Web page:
Doubling Down On Conservation Efforts
There is a strong scientific consensus that both our actions – which contribute to the exacerbation of climate change – and the effects of climate change itself will likely result in the extinction of numerous species. We are already seeing this beginning with a surge in extinctions and endangered species in the present day. Recently, a study by the University of Southampton found that if we continue with business as usual, the number of species affected could be double what has been estimated over the next century.
The current projections for species extinction consider extinction to occur on an “ecologically random” basis. This study, instead, considers the ecological strategies of mammalian and avian species, to see which species are likely to have strategies that will allow them to survive the effects of an extinction event such as climate change.
The study found that, while there are about twice as many birds as there are mammals, the diversity of ecological strategies is about a third less with birds than that of mammals. In other words, mammals have a greater array of species with different strategies, some of which may be successful in the face of potential external threats. On the other hand, the study determined that birds, as an overall group, have many of their ecological strategies in one basket, decreasing their chance of having a strategy that will allow them to survive in the face of potential threats like climate change.
Interestingly enough, the study determined that the most optimal ecological strategy of the future is likely to be a species that is smaller, more fecund (has more sex, and produces more babies), has a shorter lifespan, is more generalist, and is more invertivorous (eats invertebrates). Highlighting this, data shows that mammals have generally reduced their size by 14% since the last extinction event, and the study predicts a further reduction in size, 25%, over the next century.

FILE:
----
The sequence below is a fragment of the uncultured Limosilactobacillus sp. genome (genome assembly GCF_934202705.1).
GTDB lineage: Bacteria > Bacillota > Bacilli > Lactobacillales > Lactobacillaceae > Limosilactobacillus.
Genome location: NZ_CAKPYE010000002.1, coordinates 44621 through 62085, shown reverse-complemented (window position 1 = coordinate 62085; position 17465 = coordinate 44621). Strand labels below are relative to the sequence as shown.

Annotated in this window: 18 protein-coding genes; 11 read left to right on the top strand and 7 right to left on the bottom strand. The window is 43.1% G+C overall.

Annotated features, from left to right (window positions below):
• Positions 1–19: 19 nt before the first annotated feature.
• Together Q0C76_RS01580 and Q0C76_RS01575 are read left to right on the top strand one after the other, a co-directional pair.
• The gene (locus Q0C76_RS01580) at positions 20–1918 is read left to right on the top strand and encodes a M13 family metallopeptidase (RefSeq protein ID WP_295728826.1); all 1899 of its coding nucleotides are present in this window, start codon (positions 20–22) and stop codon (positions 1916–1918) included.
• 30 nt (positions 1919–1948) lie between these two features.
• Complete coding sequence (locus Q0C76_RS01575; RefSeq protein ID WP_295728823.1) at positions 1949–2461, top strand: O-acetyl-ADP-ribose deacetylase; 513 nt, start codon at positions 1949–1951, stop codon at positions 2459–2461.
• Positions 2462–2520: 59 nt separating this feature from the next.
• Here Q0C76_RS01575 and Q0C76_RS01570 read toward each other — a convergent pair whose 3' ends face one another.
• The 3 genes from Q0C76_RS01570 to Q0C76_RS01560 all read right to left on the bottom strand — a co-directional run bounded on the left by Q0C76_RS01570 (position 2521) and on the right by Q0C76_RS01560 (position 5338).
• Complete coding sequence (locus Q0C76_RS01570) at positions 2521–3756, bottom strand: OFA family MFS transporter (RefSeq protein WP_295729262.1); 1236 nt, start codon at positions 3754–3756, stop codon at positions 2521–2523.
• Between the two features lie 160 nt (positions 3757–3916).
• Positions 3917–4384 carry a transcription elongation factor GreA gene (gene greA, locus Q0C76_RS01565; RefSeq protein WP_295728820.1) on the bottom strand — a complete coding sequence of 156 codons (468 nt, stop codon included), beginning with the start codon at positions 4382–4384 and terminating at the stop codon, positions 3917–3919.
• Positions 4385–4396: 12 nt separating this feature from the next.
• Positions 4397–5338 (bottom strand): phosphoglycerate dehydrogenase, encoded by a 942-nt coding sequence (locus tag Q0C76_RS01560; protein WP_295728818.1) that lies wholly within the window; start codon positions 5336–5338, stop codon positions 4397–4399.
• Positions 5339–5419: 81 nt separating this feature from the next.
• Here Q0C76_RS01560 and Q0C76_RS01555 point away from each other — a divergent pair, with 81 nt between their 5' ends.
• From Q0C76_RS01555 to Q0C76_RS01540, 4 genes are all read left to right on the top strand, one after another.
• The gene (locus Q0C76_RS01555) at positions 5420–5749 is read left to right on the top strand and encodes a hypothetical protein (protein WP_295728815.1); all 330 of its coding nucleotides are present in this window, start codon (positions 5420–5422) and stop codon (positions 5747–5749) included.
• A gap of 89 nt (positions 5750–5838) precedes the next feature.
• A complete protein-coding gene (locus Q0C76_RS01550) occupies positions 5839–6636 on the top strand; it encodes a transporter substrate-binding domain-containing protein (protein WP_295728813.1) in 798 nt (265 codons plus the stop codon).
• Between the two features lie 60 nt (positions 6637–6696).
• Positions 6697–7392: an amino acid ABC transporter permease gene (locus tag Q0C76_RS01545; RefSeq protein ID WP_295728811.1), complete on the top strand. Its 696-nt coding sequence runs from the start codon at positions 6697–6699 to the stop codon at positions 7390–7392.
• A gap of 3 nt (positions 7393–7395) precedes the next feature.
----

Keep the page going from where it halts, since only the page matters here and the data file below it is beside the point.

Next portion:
The study goes further to note that, when species that do not have the optimal ecological strategy for survival become extinct, there are further unintended consequences to ecosystems. For instance, vultures are the only vertebrate scavenger currently on record, and they face monumental challenges to survival. Not only are they an endangered species that is threatened by our actions to their environment, but they are also quite the opposite of the species of the next century referred to earlier. They are a large, less fecund, long lifespan, specialist, vertebrate species, but they also scavenge on a plethora of prey that carry disease. If vultures become extinct, all species within their ecosystem face the consequences of diseases run amok.
The authors of the study point to the promise of conservation efforts such as habitat restoration and population management, and a need to prioritize these efforts in order to prevent an exacerbation of extinct species. We have not yet seen the breadth of unintended consequences from extinct and endangered species. Therefore, it seems to be in our best interest to invest in conservation efforts in order to prevent us from finding out what further consequences there could be.